Postpartum Nutrition: Taking care of YOU after labour
As soon as you arrive home after the birth of your baby, you realize that newborns need a lot of work and attention - it’s the beginning of the gratifying, but exhausting period in a woman’s life. The postpartum period begins after labour and the following six weeks after; this is a new stage with lots of changes, both emotionally and physically.
While you and your partner are going to be busy with all the needs that being responsible for a child involves, you also need to set time to have proper rest and take good care of yourself. Good nutrition during these postpartum weeks is vital in order to restore your strength and nurture yourself.
In many cultures, after childbirth, mothers are encouraged to eat foods linked to health restoration and they are prohibited from eating foods linked to illness. The first 40 days are devoted to helping the mother to recover, rest, bond with her child and consume iron rich foods from organ meats and bone broths. Family members usually offer to the new mum, foods high in protein, nutrients, and calories for the mother to ensure she will make good milk for the infant and for herself to heal. In many cultures, after giving birth, the woman is encouraged to eat hot foods which are also protein rich foods. 1Hot foods are therefore encouraged to restore harmony and balance. Protein rich foods often contain high levels of iron, zinc, choline and maybe glycine…all important for healing and recovery. So there are obvious nutritional patterns when we look at these cultures….we have a lot to learn still from our forefathers!
Nutrients needed to recover post delivery
Strict diets, like ketogenic, low carb diets or skipping meals are not recommended in this first stage of postpartum. When breastfeeding, a woman needs at least 1800 Kcal per day, in order to keep a good milk supply, besides, a diet in energy deficit in most of the cases is lacking in essential nutrients too, which will negatively affect the nutrient composition of the human milk transferred to the baby. (Check out my blog on Dieting while breastfeeding - does it affect your milk supply? for more information).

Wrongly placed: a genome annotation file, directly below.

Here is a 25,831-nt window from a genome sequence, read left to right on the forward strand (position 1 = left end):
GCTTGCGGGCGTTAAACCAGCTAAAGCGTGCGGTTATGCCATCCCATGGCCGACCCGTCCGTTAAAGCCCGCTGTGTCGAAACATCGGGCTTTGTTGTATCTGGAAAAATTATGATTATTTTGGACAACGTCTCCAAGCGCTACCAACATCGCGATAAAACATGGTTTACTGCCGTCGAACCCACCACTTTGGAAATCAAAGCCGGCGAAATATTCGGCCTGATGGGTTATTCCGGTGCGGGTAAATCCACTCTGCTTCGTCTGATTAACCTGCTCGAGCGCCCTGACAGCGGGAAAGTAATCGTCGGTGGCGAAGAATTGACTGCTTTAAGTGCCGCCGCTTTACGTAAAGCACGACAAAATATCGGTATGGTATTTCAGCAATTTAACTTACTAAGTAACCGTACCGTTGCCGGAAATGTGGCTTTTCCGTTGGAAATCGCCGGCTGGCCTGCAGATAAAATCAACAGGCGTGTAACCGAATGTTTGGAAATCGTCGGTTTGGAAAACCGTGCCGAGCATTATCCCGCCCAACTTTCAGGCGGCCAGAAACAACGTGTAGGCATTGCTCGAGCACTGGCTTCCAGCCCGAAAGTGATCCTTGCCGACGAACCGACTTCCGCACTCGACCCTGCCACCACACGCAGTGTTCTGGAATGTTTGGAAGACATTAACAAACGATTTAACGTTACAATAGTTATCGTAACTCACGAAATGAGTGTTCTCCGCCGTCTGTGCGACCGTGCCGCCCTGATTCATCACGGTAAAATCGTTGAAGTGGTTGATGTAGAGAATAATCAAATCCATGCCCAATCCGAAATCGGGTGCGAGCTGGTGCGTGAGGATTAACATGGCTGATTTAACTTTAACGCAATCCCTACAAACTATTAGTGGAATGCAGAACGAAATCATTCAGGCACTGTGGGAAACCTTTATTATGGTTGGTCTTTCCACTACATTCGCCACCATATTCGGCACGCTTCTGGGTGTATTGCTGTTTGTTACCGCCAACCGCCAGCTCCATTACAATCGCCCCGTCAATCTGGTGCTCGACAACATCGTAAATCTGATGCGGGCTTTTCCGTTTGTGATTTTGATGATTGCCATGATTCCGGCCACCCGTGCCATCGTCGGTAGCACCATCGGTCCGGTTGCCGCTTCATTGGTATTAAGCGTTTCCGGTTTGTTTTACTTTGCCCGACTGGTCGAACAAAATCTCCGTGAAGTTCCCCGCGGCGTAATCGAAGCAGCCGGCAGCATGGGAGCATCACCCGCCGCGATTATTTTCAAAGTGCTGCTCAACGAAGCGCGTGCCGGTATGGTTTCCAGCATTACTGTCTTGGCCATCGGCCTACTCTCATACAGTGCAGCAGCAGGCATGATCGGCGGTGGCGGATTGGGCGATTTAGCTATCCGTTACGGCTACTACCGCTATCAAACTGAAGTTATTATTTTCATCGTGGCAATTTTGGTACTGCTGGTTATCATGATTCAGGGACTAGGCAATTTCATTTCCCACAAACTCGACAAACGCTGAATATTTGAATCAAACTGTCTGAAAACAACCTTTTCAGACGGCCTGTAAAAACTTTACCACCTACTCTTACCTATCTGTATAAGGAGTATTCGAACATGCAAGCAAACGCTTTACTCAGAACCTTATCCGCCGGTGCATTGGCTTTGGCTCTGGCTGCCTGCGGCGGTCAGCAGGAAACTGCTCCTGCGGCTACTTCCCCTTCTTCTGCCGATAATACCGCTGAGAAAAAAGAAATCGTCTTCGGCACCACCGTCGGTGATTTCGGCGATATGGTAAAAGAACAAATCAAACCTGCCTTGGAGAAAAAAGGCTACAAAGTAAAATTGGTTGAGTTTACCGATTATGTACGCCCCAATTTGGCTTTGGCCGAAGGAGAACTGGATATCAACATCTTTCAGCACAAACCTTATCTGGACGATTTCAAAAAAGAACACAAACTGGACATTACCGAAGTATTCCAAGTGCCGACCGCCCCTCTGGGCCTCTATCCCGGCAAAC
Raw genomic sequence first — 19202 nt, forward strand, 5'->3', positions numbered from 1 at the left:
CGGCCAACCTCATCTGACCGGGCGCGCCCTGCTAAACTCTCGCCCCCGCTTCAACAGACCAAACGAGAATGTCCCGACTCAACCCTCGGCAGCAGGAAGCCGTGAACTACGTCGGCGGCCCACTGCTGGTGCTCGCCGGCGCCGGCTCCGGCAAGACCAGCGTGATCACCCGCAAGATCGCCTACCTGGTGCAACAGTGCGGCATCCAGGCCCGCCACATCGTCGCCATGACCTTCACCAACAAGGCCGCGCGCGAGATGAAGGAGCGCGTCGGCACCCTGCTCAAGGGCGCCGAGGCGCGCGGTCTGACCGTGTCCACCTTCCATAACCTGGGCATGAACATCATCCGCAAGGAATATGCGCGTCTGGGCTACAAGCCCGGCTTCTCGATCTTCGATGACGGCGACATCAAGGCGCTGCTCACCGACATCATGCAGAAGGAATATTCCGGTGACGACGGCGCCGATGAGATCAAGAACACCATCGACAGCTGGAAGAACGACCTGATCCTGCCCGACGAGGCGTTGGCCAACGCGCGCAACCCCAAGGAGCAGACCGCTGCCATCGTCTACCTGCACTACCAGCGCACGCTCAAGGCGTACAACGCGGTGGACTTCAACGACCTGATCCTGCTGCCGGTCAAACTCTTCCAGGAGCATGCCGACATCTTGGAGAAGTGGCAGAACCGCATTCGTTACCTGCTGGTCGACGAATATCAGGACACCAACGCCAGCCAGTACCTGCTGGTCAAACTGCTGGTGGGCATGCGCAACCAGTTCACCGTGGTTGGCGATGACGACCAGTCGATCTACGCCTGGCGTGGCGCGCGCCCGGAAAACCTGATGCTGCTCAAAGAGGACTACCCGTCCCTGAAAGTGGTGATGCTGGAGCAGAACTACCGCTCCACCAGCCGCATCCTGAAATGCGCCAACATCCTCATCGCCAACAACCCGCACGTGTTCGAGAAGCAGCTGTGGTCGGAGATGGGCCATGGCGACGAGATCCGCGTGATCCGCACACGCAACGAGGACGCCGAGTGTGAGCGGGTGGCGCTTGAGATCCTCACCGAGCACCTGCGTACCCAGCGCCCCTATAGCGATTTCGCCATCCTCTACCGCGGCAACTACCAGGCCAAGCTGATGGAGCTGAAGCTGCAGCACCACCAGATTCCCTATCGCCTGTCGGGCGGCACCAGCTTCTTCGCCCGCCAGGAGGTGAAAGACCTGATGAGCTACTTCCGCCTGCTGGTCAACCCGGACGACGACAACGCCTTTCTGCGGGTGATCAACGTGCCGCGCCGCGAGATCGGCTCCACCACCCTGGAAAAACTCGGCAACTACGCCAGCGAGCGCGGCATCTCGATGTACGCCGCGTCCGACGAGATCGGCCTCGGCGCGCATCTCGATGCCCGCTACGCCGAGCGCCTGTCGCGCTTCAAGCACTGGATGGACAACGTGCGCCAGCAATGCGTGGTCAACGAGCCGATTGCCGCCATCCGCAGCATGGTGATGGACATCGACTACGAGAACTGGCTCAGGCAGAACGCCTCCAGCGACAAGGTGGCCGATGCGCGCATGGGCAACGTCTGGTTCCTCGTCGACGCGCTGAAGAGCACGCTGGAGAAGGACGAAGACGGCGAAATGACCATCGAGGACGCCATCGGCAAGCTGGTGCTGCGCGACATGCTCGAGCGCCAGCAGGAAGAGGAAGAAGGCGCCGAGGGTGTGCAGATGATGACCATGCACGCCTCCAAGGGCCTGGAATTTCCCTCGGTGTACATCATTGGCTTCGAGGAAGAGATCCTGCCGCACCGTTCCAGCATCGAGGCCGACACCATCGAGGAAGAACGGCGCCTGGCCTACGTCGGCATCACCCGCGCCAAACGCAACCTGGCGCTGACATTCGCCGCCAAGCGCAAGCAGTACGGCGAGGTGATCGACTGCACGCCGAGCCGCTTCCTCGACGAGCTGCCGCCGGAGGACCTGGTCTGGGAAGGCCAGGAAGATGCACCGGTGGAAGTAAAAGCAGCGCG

Instead, you should eat nutrient-dense foods to recover and heal your body after giving birth and to meet the demanding energy needs of lactation.
Besides a good caloric supply, your body will also need to restock on some nutrients, such as:
Just like calorie intake, protein requirements are also higher during lactation, especially during those first days after labor, when protein, such as the amino acids glycine and proline, are needed for growth and repair of your cells and tissues. Protein will also help you to recover from the physiological strain of childbirth 2. Some studies have also shown that consuming adequate protein intake may be positive for postpartum body weight loss and to preserve lean body mass 3, 4.
Collagen is the protein building block of all your connective tissues, such as bones, muscles, skin, hair, nails and tendons. After childbirth, collagen is essential to aid skin and tissue repair. It is needed as well to help build new bone and repair those under pressure. There has been little research about collagen supplementation and the postpartum stage, but a study who followed the physical and quality of life of mothers taking collagen protein supplementation, showed improved wound healing rates. 5
Globally, 38% of pregnant women are anaemic, half of these cases are estimated to be due to iron deficiency. 6 While many women feel that low iron will just make them feel tired and is not a major health concern, anaemia carries significant risks for the mother and the child. 115,000 maternal deaths/year occur globally from iron deficiency anaemia. Not only does it increase the risk of miscarriage, stillbirth and having a low birth weight child, it can increase the risk of birth complications, haemorrhaging and maternal depression. When a mother or child is anaemic, they are more likely to have reduced motor coordination, attention deficit, language difficulties, lower cognitive ability, decreased school participation, altered aerobic capacity and endurance which will ultimately affect the mother and child’s ability to fully engage in their work, school and leisure activities at both a physical and intellectual level. 7